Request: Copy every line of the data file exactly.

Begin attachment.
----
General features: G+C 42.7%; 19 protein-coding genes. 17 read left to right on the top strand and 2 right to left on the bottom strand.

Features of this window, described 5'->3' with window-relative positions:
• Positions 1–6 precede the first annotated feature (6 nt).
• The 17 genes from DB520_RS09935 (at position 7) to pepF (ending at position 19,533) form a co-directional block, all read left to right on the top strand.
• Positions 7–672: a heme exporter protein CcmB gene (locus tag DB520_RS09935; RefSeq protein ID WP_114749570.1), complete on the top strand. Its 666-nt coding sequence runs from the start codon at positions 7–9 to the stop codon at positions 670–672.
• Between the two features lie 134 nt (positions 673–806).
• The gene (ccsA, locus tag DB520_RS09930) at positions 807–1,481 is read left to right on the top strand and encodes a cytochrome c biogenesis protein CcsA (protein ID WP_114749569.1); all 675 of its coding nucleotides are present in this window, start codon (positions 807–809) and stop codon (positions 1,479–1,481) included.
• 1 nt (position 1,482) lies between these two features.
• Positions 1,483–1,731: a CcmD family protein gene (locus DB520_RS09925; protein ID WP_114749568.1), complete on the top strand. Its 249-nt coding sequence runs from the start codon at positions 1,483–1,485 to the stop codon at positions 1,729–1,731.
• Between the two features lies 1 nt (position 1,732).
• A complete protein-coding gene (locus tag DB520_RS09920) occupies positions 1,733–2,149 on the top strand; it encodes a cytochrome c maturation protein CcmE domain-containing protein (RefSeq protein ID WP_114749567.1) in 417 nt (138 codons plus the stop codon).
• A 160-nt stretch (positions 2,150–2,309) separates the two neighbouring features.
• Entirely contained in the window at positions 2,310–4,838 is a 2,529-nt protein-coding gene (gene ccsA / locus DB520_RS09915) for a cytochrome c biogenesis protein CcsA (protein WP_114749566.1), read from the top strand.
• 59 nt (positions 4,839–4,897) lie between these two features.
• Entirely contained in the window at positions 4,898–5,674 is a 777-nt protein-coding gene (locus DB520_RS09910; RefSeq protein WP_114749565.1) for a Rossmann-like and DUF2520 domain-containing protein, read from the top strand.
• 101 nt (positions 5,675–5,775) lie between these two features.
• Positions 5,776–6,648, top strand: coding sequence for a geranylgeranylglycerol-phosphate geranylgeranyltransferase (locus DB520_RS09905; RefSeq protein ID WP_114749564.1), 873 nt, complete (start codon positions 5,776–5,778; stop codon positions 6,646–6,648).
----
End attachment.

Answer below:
General features: G+C 42.7%; 19 protein-coding genes. 17 read left to right on the top strand and 2 right to left on the bottom strand.

Features of this window, described 5'->3' with window-relative positions:
• Positions 1–6 precede the first annotated feature (6 nt).
• The 17 genes from DB520_RS09935 (at position 7) to pepF (ending at position 19,533) form a co-directional block, all read left to right on the top strand.
• Positions 7–672: a heme exporter protein CcmB gene (locus tag DB520_RS09935; RefSeq protein ID WP_114749570.1), complete on the top strand. Its 666-nt coding sequence runs from the start codon at positions 7–9 to the stop codon at positions 670–672.
• Between the two features lie 134 nt (positions 673–806).
• The gene (ccsA, locus tag DB520_RS09930) at positions 807–1,481 is read left to right on the top strand and encodes a cytochrome c biogenesis protein CcsA (protein ID WP_114749569.1); all 675 of its coding nucleotides are present in this window, start codon (positions 807–809) and stop codon (positions 1,479–1,481) included.
• 1 nt (position 1,482) lies between these two features.
• Positions 1,483–1,731: a CcmD family protein gene (locus DB520_RS09925; protein ID WP_114749568.1), complete on the top strand. Its 249-nt coding sequence runs from the start codon at positions 1,483–1,485 to the stop codon at positions 1,729–1,731.
• Between the two features lies 1 nt (position 1,732).
• A complete protein-coding gene (locus tag DB520_RS09920) occupies positions 1,733–2,149 on the top strand; it encodes a cytochrome c maturation protein CcmE domain-containing protein (RefSeq protein ID WP_114749567.1) in 417 nt (138 codons plus the stop codon).
• A 160-nt stretch (positions 2,150–2,309) separates the two neighbouring features.
• Entirely contained in the window at positions 2,310–4,838 is a 2,529-nt protein-coding gene (gene ccsA / locus DB520_RS09915) for a cytochrome c biogenesis protein CcsA (protein WP_114749566.1), read from the top strand.
• 59 nt (positions 4,839–4,897) lie between these two features.
• Entirely contained in the window at positions 4,898–5,674 is a 777-nt protein-coding gene (locus DB520_RS09910; RefSeq protein WP_114749565.1) for a Rossmann-like and DUF2520 domain-containing protein, read from the top strand.
• 101 nt (positions 5,675–5,775) lie between these two features.
• Positions 5,776–6,648, top strand: coding sequence for a geranylgeranylglycerol-phosphate geranylgeranyltransferase (locus DB520_RS09905; RefSeq protein ID WP_114749564.1), 873 nt, complete (start codon positions 5,776–5,778; stop codon positions 6,646–6,648).